Reviewer after reviewer after reviewer has attacked the movie as siding with the Joker, as empathizing with “a white incel who picks up a gun and lashes out at society to solve his problems.”
What movie did these idiots watch? Phillips doesn’t empathize with the Joker. He reverse-engineers him. This character has been around for nearly eighty years, so we already know what he becomes. All Phillips does is take him apart, piece by piece, and give us a tour of his mind.
And it is only in his mind, only in his psychosis, that Joker sees himself as capable of humanity and charm. In the real world, the worst of the Joker’s murders are so unthinkable Phillips refuses to let us watch.
No, no, no… Joker is not tomorrow’s mass shooter. He is the golden calf worshiped by the very same woketard critics attacking Joker, looking to blacklist artistic expression; Joker is those on Twitter and on Rotten Tomatoes who have never accomplished a single goddamn thing in their own pathetic lives other than to tear those down who have… Joker is the god of those who condemn Phillips for coloring outside the “approved” lines, for putting RESIST signs in the hands of losers, for daring to speak out against the destruction of his beloved comedy genre in America’s new Woketopia.
They’re too stupid and too blinded by their own sanctimony to get it: Joker is YOU!
Joker is also a total success, a dead-center bull’s-eye. This is not a movie for everyone. Those looking for a summertime, superhero thrill-ride need to look elsewhere. Joker is a monster movie, an October movie, a slow burn of tension and dread with no relief, not even a moment of caped crusader-style catharsis.
As Arthur Fleck/Joker, Joaquin Phoenix’s performance is a jaw-dropper. His lithe body is as twisted and perverse as his character’s mind. This is a guy barely hanging on, a confused slob dependent on a government-run health care system staffed with soulless bureaucrats protected by a soulless bureaucracy in a city that can’t even pick up the garbage.
Joker warns us of what happens when a society is stupid enough to allow the government to control health care; warns us that what the government giveth, the government can also taketh away. And take away from Fleck it does, and without his medication and with The Gun, Fleck at long last finds a way to matter.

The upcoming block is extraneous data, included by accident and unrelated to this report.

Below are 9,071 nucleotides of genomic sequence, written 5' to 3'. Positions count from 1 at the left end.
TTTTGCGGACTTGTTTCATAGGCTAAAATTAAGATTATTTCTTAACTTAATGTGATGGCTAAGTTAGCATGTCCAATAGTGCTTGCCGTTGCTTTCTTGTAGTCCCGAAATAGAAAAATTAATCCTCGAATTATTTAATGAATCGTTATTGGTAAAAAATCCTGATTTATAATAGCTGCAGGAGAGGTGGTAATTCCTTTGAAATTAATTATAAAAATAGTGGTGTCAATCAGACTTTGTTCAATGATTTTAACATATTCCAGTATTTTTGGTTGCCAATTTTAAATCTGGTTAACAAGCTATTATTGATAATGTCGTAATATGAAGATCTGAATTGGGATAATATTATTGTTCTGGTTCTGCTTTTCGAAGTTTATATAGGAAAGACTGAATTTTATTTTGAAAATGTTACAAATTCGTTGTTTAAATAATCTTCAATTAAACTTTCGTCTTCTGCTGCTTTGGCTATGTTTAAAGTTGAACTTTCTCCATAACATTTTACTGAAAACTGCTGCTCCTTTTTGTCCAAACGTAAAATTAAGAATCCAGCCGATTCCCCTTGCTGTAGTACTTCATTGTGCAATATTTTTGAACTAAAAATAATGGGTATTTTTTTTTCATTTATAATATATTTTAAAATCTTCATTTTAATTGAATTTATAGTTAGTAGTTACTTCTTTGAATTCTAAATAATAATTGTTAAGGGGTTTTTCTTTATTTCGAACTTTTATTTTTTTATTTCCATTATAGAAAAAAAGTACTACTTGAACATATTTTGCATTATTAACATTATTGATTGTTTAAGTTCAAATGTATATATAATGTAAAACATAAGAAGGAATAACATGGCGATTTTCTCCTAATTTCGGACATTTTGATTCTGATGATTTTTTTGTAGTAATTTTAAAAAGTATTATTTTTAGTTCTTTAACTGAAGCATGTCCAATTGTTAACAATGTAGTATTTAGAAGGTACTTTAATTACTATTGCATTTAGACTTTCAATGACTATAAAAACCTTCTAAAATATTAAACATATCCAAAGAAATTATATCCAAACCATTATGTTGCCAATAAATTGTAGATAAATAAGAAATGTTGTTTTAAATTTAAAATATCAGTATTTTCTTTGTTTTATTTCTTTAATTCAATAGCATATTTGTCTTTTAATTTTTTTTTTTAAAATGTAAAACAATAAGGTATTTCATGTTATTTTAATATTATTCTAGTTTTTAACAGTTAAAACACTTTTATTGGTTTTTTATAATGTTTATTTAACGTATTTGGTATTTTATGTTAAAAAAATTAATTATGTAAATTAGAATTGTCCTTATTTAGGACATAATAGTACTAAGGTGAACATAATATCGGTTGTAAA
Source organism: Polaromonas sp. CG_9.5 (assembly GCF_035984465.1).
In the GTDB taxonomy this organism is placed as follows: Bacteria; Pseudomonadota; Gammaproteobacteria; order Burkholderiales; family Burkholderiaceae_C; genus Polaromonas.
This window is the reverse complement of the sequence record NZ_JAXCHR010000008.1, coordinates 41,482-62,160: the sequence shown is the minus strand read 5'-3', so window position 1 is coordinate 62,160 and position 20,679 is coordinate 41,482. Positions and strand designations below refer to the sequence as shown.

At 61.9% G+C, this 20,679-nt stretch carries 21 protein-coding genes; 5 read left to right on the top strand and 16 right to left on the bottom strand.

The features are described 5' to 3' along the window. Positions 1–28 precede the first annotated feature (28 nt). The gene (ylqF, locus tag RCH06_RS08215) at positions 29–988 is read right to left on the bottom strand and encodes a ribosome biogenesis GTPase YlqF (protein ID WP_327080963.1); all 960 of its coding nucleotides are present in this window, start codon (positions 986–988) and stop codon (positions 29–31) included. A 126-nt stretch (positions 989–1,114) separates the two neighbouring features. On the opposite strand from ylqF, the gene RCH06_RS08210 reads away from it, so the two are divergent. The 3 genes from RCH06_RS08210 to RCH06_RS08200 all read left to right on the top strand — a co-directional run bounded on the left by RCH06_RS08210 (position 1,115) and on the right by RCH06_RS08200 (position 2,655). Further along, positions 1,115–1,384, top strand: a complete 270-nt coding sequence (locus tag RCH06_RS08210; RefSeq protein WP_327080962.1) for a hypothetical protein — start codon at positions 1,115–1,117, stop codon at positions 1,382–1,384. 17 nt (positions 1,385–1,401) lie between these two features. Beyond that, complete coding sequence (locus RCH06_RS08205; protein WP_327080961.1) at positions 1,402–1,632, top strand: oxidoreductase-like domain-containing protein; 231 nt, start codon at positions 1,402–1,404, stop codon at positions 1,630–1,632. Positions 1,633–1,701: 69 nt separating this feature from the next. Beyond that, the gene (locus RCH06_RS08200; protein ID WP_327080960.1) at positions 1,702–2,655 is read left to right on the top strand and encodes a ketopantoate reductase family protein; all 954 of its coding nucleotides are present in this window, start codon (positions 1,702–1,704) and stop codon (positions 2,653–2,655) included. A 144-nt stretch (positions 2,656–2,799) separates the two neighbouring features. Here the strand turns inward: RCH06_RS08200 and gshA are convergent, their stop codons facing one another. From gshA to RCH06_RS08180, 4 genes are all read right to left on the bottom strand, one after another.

Naturally, the shallow sire of celebrity is one way to matter, but even this is not what it seems. Robert De Niro’s Johnny Carson-style late night host Murray Franklin isn’t the enemy. Sure, he mocks Arthur’s failed stand-up attempt, but then he brings him on the show as a guest, gives him a real shot, and doesn’t allow his booker to bully the poor guy.
Phillips isn’t attacking this old school-style of show business. Instead, he’s reminding us of a more gracious era when people could still take a joke, the pre-Colbert/Kimmel era where the mockery was good-natured instead of bitter elitism, where a handshake and a real opportunity followed.
De Niro’s Murray Franklin is eventually revealed as a man of conscience and character, a man who made Arthur’s dream literally come true.
Sure, Joker is another comic book movie. And yet, it’s really not. Those of us who regularly complain about Hollywood’s lack of originality and adult fare have a reason to rejoice, to have our faith reaffirmed.
But again, this is not a movie for everyone, certainly not kids. This is the stuff of nightmares, and not just the story. Every shot is disturbing. Phillips knows exactly where to place his camera, and adding to that squirm-in-your-seat sense of dread is Hildur Ingveldardóttir Guðnadóttir’s beautifully unsettling score and Mark Friedberg’s production design, which perfectly recreates pre-Giuliani New York City.